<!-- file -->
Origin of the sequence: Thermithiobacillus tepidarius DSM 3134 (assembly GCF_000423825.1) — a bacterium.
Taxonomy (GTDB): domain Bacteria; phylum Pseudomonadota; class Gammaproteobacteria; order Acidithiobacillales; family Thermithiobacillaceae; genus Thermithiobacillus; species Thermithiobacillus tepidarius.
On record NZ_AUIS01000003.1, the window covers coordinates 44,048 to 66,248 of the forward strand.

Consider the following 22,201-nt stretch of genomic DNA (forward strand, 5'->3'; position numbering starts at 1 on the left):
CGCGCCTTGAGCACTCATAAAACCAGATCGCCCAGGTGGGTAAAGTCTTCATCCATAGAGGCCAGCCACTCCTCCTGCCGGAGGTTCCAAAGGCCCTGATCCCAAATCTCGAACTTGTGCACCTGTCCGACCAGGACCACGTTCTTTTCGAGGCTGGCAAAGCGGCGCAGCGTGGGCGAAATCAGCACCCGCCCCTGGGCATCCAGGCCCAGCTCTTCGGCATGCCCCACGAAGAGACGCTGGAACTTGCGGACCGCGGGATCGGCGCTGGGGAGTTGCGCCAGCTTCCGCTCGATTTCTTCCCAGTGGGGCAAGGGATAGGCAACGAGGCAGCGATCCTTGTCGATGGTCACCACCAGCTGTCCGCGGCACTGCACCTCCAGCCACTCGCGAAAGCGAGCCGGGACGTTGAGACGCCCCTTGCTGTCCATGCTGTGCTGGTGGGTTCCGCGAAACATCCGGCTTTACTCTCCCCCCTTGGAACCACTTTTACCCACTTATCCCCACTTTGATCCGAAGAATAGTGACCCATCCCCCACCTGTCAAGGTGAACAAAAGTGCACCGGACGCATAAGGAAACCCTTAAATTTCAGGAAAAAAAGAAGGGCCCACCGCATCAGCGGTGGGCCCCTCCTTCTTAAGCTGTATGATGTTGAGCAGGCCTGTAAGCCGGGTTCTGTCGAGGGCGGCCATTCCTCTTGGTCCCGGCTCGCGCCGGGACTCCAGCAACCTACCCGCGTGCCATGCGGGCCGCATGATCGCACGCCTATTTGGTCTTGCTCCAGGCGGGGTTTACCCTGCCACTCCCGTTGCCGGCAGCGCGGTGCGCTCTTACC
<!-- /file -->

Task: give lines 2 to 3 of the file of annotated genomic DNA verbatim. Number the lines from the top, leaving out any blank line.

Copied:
Taxonomy (GTDB): domain Bacteria; phylum Pseudomonadota; class Gammaproteobacteria; order Acidithiobacillales; family Thermithiobacillaceae; genus Thermithiobacillus; species Thermithiobacillus tepidarius.
On record NZ_AUIS01000003.1, the window covers coordinates 44,048 to 66,248 of the forward strand.